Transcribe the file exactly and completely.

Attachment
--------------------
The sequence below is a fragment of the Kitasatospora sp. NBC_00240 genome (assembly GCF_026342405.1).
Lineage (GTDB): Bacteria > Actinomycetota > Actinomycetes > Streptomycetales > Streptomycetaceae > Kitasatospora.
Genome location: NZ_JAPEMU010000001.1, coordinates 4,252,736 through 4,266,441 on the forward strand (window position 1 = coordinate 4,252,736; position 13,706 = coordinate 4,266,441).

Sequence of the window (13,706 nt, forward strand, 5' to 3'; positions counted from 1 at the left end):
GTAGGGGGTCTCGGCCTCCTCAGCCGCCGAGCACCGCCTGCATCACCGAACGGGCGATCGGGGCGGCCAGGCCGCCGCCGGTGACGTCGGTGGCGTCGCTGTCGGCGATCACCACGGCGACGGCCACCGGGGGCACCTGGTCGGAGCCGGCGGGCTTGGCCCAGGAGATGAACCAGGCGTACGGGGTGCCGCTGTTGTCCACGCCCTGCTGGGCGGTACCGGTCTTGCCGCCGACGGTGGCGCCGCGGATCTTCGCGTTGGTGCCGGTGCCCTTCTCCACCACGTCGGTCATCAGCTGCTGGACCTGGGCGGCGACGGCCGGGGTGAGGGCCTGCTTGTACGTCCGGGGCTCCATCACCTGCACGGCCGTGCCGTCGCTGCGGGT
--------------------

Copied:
The sequence below is a fragment of the Kitasatospora sp. NBC_00240 genome (assembly GCF_026342405.1).
Lineage (GTDB): Bacteria > Actinomycetota > Actinomycetes > Streptomycetales > Streptomycetaceae > Kitasatospora.
Genome location: NZ_JAPEMU010000001.1, coordinates 4,252,736 through 4,266,441 on the forward strand (window position 1 = coordinate 4,252,736; position 13,706 = coordinate 4,266,441).

Sequence of the window (13,706 nt, forward strand, 5' to 3'; positions counted from 1 at the left end):
GTAGGGGGTCTCGGCCTCCTCAGCCGCCGAGCACCGCCTGCATCACCGAACGGGCGATCGGGGCGGCCAGGCCGCCGCCGGTGACGTCGGTGGCGTCGCTGTCGGCGATCACCACGGCGACGGCCACCGGGGGCACCTGGTCGGAGCCGGCGGGCTTGGCCCAGGAGATGAACCAGGCGTACGGGGTGCCGCTGTTGTCCACGCCCTGCTGGGCGGTACCGGTCTTGCCGCCGACGGTGGCGCCGCGGATCTTCGCGTTGGTGCCGGTGCCCTTCTCCACCACGTCGGTCATCAGCTGCTGGACCTGGGCGGCGACGGCCGGGGTGAGGGCCTGCTTGTACGTCCGGGGCTCCATCACCTGCACGGCCGTGCCGTCGCTGCGGGT